Joseph Keefe is the Managing Editor of The Maritime Executive. Reach him after 8 July at firstname.lastname@example.org
Why, we oughtta...! We should...!
Chavez has been visiting the Middle East and Asia. We need to take military action but not against Venezuela. Iran is the key.
None of the content behind the following may be posted at Free Republic (copyright), so here’s the title and link only.
China Seeks Venezuelan Oil After Exxon, Conoco Quit (Update2)
“Oil Minister Rafael Ramirez had previously warned foreign oil companies that refusal to comply with the new deals would result in their expulsion from Venezuela. Petróleos de Venezuela, S.A. (PDVSA) has said that it was taking ownership of both ConocoPhillips and Exxon Mobils positions in the country. The move leaves the two oil majors $17-billion investment in the Orinoco projects in jeopardy of being lost altogether. PDVSA had already taken over operational control of Venezuela’s last privately run oil fields on May 1 as part of its nationalization drive.”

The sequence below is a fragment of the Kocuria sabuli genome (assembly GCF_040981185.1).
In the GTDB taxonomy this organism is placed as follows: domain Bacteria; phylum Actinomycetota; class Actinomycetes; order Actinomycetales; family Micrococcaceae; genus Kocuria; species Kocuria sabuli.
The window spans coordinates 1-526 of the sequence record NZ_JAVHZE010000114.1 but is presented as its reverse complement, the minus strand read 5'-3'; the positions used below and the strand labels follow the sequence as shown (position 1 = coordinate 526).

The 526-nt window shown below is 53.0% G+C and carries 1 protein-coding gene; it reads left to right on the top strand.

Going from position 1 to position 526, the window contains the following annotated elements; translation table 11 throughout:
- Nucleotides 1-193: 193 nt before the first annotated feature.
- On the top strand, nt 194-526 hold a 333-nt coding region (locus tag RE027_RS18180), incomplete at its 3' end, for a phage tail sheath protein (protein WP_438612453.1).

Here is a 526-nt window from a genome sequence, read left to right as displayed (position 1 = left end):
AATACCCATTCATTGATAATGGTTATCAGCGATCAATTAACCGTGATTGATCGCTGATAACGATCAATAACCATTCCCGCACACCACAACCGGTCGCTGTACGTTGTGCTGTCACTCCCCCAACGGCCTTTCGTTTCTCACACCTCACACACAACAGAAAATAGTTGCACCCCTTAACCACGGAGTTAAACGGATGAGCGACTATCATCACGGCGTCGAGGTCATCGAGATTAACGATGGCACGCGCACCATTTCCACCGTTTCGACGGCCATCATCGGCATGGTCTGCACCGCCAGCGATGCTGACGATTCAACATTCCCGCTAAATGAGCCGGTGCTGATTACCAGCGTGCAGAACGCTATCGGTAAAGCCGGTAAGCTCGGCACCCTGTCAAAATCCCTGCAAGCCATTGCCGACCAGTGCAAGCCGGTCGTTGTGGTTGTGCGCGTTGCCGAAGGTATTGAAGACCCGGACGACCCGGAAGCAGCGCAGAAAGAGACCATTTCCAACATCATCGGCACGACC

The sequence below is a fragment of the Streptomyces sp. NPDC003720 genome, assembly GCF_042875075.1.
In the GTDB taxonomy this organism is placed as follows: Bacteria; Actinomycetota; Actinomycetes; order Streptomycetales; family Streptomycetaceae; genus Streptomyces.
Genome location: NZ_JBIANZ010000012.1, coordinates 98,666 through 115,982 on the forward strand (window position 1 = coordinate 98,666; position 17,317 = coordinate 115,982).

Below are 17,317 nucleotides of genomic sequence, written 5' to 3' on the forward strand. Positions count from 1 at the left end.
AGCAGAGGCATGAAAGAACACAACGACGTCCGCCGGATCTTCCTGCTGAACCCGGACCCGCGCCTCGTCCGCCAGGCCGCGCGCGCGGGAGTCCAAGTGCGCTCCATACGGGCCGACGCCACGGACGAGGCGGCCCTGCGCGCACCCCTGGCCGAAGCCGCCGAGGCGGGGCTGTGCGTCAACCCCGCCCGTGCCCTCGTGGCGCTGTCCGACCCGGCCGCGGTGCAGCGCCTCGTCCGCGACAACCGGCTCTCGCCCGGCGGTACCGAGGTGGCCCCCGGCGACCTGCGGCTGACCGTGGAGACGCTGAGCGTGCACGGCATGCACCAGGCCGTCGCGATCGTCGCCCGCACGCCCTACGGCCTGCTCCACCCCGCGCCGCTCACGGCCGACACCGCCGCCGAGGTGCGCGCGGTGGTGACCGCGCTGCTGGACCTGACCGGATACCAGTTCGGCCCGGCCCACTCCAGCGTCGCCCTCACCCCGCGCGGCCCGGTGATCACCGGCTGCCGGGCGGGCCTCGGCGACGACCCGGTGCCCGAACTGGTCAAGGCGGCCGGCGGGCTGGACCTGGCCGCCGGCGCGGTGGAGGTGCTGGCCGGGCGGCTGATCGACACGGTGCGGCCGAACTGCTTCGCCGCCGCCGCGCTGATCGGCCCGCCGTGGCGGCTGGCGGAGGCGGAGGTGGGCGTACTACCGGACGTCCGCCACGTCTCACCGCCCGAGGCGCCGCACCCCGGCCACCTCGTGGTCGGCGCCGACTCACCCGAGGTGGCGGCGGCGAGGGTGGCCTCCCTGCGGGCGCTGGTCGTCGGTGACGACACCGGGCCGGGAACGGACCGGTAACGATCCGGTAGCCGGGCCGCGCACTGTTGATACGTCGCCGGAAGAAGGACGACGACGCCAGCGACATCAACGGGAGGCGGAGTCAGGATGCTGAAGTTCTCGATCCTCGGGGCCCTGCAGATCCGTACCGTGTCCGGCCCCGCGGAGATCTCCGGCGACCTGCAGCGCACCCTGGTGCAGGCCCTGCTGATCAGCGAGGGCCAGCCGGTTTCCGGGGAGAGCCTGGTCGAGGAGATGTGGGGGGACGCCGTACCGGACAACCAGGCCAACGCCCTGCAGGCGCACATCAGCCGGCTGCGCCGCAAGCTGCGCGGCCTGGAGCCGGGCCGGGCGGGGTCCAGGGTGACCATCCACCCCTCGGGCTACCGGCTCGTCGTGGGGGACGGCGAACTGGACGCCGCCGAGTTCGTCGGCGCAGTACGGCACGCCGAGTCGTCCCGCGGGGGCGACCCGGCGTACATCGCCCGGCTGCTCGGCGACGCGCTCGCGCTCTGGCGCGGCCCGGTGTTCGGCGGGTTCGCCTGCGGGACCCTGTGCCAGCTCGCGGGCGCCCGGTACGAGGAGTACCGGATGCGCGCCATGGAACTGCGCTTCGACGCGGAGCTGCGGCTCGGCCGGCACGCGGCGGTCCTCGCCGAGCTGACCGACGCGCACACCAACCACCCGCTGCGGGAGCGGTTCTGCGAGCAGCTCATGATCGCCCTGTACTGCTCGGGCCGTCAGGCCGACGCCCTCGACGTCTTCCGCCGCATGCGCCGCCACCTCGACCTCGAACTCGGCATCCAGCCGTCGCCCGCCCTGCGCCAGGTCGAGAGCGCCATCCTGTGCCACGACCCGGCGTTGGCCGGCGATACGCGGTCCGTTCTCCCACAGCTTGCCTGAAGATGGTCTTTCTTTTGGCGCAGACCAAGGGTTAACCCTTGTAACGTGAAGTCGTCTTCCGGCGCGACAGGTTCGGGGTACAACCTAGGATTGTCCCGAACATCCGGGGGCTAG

Well for a moment I almost felt bad for both companies but then I remember that they are doing nothing for America by not reinvesting their massive windfall profits of the last two years into refineries or alternative energy. Act like the devil, play with the devil, get burned by the devil. Perhaps these companies may decide to invest 20 B - 30 B in alternative energy which is a great long-term investment and short term builds great PR and most importantly helps America. America is a place of Judas Iscariot’s, selling out souls for 40 pieces of silver. In the end, these people always hang themselves or their enemies do it for them.